Official information British people moving to and living in Greece need to know, including residency, healthcare and driving.
Brexit: what you need to know
There will be no change to the rights and status of UK nationals living in Greece while the UK remains in the EU.
While the government continues to negotiate Brexit, you should:
Before you go
See our travel advice for Greece and sign up for up-to-date information on local laws and customs, safety and emergencies.
Visas and residency
See entry requirements for Greece in our travel advice.
After 3 months in Greece, you must apply for a registration certificate (Veveosi Engrafis). See registration certificate – permanent residence requirements.
The NHS has information about healthcare for British people living in and visiting Greece.
You need a free European Health Insurance Card (EHIC) to get emergency medical treatment during temporary stays in EU countries. You also need comprehensive travel insurance to cover anything not covered by your EHIC.
Once you’re resident in Greece, you should apply for a Greek EHIC at your local Citizens Service Centre (KEP).
If you’re studying, your UK EHIC card will cover you for the duration of your course. If your course isn’t part of a UK degree (eg postgraduate studies), your EHIC is valid for 12 months. See studying abroad.
You will need to get a social insurance number (AMKA in Greek) through your local Citizens Service Centre (KEP).
S1 form – healthcare paid for by the UK
You may be entitled to state healthcare paid for by the UK if you live in Greece and get an exportable UK pension, contribution-based Employment Support Allowance or another exportable benefit.
You need to apply for a S1 form – contact the Department for Work and Pensions’ International Pensions Centre.
Working in Greece
Some jobs may require a UK criminal records check (known as a DBS check).
Once you have a job, you can get a social insurance number (AMKA) through your local Citizens Service Centre (KEP).
Greece and the UK have a double taxation convention to prevent income being taxed in both countries.
We recommend you get professional advice on paying tax in Greece.
You’ll have to register for a tax identification number (AFM – pronounced aa-fee-mee) – see ERMIS. Once you have an AFM number, it’s compulsory to submit a yearly tax return.
You may be able to pay National Insurance while abroad in order to protect your State Pension and entitlement to other benefits and allowances.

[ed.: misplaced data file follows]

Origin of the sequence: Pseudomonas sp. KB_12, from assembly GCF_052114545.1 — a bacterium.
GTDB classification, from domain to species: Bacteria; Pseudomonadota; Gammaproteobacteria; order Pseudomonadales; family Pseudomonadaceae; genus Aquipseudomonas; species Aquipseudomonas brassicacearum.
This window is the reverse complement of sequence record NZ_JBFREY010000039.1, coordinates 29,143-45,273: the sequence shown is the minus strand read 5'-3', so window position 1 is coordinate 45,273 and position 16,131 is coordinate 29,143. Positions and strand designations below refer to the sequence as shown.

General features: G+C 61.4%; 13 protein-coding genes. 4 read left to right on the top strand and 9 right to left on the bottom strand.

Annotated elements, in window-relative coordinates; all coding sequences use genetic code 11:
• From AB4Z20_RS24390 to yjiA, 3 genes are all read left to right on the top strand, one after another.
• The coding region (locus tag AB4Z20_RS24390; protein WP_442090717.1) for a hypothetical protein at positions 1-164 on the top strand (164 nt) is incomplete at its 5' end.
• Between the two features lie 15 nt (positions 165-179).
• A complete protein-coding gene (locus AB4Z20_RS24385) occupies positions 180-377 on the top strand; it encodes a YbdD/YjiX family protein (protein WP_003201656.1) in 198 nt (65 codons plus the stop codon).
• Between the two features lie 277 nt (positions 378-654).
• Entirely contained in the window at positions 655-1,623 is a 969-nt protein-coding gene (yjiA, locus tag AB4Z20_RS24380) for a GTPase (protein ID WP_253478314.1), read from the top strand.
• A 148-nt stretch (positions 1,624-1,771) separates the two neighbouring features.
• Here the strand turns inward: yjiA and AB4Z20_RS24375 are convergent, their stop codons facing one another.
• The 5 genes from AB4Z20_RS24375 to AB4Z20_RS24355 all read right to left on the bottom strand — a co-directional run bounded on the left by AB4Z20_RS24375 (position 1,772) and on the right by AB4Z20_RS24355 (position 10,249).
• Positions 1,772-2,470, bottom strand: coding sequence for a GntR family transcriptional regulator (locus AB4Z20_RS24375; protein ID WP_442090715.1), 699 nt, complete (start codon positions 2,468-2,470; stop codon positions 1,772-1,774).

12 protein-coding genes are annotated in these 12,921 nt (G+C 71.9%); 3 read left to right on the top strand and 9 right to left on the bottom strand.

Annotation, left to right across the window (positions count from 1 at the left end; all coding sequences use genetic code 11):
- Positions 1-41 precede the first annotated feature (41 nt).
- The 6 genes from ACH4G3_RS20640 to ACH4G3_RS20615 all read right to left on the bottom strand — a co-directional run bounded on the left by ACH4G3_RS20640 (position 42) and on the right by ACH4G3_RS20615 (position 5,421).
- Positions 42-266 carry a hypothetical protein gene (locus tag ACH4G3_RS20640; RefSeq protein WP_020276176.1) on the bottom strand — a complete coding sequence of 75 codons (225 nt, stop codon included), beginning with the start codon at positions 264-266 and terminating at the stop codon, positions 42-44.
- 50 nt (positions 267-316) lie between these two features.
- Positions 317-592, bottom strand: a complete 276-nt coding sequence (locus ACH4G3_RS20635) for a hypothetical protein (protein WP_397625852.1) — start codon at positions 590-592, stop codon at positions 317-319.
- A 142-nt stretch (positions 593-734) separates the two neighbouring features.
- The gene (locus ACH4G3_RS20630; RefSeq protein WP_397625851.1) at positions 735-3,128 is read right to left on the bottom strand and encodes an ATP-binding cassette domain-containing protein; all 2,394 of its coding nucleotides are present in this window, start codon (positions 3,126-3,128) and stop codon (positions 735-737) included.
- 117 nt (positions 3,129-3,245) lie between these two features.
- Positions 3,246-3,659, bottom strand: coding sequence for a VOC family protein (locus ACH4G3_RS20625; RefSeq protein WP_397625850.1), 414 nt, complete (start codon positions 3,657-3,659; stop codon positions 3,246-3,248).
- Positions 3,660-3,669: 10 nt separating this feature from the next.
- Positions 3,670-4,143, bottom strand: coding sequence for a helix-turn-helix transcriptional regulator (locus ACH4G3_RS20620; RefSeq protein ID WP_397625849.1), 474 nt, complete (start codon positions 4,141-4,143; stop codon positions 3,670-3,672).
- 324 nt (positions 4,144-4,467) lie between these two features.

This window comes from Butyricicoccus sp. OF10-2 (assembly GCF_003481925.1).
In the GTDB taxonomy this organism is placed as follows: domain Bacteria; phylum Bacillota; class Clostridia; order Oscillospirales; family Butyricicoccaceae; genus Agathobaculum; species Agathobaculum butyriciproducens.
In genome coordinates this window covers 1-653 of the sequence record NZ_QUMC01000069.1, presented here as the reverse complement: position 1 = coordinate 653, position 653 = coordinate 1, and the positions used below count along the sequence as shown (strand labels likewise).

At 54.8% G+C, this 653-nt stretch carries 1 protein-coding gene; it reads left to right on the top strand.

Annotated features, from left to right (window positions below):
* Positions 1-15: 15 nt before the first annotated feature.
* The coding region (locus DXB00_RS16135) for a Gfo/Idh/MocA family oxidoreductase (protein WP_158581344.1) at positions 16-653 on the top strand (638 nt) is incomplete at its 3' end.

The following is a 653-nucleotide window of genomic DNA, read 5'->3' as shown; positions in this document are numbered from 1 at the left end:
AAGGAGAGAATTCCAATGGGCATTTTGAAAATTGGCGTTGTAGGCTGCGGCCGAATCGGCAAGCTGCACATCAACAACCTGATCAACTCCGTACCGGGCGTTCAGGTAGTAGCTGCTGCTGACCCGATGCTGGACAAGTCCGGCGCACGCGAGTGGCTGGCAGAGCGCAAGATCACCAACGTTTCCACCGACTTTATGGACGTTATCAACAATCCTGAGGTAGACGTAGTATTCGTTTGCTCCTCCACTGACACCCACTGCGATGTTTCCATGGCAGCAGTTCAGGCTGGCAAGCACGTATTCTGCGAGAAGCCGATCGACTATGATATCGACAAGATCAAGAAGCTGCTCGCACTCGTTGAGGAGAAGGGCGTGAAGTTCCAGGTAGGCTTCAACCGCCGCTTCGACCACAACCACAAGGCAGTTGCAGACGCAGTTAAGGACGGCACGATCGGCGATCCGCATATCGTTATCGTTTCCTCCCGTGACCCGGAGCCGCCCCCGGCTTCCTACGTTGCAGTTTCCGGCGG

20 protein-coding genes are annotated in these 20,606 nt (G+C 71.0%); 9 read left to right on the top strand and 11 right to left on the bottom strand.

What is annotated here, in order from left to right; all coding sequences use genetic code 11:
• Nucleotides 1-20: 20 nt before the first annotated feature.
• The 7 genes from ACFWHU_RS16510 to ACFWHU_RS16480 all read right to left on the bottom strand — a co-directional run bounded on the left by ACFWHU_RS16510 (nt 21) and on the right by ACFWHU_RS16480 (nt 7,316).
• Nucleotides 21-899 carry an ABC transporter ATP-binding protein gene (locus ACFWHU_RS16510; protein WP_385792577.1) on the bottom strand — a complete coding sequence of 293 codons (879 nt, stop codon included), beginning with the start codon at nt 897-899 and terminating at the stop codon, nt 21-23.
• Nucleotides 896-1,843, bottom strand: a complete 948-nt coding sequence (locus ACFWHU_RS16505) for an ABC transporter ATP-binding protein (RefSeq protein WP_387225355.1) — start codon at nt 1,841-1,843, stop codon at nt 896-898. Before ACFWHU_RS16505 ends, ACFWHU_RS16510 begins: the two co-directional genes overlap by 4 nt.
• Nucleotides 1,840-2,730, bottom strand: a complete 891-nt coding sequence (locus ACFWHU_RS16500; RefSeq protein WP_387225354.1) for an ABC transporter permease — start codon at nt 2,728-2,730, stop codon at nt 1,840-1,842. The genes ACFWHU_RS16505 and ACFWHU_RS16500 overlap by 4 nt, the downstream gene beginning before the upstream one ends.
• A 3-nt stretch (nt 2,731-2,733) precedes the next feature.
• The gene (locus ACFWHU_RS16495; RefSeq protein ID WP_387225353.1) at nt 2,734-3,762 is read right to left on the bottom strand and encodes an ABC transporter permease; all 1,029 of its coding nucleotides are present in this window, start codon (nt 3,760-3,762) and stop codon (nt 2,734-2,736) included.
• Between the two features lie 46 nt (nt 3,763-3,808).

If you’ve worked in Greece, you should claim your pension through your local EOPYY office.
If you haven’t worked in Greece, you should claim your UK state pension by contacting the International Pension Centre.
If you’ve worked in several EU countries, see state pensions abroad.
Life certificates for UK state pensions
If you get a ‘life certificate’ from the UK Pension Service, you need to respond as soon as possible – your payments may be suspended if you don’t.
Find out which UK benefits you might be able to get while you’re abroad and how to claim them.
Many income-related benefits such as Pension Credit and Housing Benefit can’t be paid if you’re abroad for more than 4 weeks.
You may be eligible to claim some Greek social security benefits – see Greek social security benefits.
Driving in Greece
If you spend more than 6 months of the year in Greece with your UK-registered car, you must register your vehicle with the Greek authorities. See car registration and taxes.
If you’ve been resident in an EU country for at least 2 years before moving to Greece, you’re exempt from VAT and registration for:
- cars (owned and used privately)
- pleasure craft
- mobile caravans
You must appear in person at the nearest Customs Authority to request exemption from paying registration and VAT within 1 month of arriving in Greece. You’ll then be given special Greek registration plates.
Your vehicle must also pass a test at a Vehicle Technical Control Centre (KTEO).
If you’re resident in Greece, you can vote in local municipal and European parliamentary elections.
See travelling with pets.
As well as the European emergency number 112, Greece also has:
- 100 – police
- 199 – fire brigade
- 166 – emergency medical service
- 108 – coast guard
- 197 – emergency social assistance
If you need urgent help, contact your nearest British embassy or consulate.
Accommodation and buying property
Other useful information
- English-speaking lawyers in Greece
- English-speaking translators and interpreters in Greece
- Notary services in Greece
- Citizens Service Centre (KEP)
- ERMIS (a Greek government website with central information and e-services)
Returning to the UK
To move your pension to the UK, contact the International Pension Centre.
Please note that this information is provided as a guide only. Definitive information should be obtained from the Greek authorities. The Foreign and Commonwealth Office will not be liable for any inaccuracies in this information.